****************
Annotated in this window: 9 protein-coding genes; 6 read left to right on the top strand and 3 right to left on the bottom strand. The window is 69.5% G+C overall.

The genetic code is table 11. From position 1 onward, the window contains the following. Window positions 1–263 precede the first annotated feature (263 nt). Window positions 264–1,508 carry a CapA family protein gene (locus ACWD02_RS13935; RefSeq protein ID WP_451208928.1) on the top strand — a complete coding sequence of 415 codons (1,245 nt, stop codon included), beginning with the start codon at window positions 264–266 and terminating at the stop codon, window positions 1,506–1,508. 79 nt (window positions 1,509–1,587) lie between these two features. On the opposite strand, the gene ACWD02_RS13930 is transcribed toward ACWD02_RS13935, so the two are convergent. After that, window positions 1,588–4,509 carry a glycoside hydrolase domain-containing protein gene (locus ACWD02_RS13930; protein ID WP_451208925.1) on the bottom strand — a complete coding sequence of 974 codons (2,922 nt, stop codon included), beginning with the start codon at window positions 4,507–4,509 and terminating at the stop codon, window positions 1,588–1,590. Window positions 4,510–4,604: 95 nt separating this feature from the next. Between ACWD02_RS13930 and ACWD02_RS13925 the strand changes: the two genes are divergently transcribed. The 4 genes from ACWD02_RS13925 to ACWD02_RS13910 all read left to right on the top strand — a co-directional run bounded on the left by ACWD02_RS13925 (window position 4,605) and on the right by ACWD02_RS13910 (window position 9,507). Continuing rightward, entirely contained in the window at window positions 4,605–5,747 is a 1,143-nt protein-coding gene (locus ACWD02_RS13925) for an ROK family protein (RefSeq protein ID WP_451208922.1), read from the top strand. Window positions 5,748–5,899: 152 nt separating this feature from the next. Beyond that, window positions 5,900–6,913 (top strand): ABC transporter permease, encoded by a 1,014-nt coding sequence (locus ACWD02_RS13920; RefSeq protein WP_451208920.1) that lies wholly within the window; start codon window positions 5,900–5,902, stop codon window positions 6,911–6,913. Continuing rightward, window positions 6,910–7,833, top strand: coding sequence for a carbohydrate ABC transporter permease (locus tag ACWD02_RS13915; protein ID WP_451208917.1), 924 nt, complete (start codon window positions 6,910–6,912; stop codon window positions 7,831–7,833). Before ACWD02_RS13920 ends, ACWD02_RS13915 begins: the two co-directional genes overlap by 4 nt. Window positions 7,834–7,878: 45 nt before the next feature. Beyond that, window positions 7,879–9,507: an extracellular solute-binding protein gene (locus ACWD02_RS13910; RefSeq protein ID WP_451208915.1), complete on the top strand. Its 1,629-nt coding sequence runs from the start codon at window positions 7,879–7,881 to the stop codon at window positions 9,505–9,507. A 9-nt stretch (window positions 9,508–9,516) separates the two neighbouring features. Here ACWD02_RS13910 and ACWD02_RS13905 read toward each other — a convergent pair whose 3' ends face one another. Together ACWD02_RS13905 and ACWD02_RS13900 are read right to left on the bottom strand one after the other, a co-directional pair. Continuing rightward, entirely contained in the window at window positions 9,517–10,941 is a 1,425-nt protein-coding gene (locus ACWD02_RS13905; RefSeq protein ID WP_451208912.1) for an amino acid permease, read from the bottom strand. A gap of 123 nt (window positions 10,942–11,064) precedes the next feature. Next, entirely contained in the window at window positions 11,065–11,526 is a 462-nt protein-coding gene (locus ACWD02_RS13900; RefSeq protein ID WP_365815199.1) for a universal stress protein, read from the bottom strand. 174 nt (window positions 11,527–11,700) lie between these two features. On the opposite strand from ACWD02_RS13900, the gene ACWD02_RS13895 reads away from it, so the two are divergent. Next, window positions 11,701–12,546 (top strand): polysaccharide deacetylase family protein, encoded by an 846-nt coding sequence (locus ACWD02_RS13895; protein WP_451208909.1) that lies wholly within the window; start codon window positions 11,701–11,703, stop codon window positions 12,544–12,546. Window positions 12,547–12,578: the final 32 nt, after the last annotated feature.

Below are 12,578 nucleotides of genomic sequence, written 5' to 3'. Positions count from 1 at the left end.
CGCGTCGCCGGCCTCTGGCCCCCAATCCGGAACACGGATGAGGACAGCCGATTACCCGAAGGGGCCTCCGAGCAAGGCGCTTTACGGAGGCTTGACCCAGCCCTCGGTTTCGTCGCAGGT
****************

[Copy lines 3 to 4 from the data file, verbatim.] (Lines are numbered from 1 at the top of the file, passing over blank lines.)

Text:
Below are 12,578 nucleotides of genomic sequence, written 5' to 3'. Positions count from 1 at the left end.
CGCGTCGCCGGCCTCTGGCCCCCAATCCGGAACACGGATGAGGACAGCCGATTACCCGAAGGGGCCTCCGAGCAAGGCGCTTTACGGAGGCTTGACCCAGCCCTCGGTTTCGTCGCAGGT